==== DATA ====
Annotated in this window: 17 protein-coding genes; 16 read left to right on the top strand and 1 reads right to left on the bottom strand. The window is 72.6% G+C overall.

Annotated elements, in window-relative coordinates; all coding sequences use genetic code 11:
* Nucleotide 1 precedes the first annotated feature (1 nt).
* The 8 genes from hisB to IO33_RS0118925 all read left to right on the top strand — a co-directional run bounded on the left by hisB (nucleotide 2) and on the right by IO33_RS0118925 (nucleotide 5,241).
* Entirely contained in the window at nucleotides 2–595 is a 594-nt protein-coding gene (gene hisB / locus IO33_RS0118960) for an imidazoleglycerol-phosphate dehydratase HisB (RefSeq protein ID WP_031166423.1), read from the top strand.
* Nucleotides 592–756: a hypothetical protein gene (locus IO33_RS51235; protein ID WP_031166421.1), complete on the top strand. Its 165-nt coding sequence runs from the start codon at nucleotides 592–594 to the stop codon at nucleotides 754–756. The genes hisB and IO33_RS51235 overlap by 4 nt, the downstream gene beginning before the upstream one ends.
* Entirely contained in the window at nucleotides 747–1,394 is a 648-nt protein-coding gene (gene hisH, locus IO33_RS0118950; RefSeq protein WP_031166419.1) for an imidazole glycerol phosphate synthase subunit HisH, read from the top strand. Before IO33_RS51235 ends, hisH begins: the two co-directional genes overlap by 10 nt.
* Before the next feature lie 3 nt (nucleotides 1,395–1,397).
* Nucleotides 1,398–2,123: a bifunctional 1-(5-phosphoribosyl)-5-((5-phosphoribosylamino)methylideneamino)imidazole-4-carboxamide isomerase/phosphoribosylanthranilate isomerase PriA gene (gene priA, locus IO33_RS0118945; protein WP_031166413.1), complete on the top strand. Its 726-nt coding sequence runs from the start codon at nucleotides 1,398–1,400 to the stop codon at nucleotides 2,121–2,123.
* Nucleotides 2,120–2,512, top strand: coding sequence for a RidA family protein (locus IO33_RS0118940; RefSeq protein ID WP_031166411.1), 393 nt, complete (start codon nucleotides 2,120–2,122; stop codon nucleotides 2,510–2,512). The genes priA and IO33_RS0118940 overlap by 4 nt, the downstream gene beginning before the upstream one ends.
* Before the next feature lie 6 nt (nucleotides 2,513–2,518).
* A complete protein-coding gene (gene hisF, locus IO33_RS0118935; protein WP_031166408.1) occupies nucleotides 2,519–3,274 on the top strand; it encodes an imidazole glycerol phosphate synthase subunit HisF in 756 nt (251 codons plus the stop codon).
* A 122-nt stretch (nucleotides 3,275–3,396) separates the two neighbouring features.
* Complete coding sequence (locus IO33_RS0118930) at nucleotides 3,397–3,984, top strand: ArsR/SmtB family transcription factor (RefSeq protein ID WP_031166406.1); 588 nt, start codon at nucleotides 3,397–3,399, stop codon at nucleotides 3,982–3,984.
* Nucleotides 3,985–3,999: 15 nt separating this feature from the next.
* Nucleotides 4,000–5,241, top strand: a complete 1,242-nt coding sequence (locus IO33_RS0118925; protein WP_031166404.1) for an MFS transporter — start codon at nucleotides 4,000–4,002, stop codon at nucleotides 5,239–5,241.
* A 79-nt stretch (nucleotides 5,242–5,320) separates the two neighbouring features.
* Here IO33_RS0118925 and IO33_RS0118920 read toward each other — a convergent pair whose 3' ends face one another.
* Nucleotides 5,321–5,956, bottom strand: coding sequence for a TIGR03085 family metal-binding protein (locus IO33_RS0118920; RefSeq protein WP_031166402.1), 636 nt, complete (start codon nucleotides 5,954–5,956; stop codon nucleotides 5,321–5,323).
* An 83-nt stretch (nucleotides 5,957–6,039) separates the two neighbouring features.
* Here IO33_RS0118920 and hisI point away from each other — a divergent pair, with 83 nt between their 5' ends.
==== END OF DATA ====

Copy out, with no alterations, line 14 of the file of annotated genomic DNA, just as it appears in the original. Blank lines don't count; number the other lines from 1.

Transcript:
* Complete coding sequence (locus IO33_RS0118930) at nucleotides 3,397–3,984, top strand: ArsR/SmtB family transcription factor (RefSeq protein ID WP_031166406.1); 588 nt, start codon at nucleotides 3,397–3,399, stop codon at nucleotides 3,982–3,984.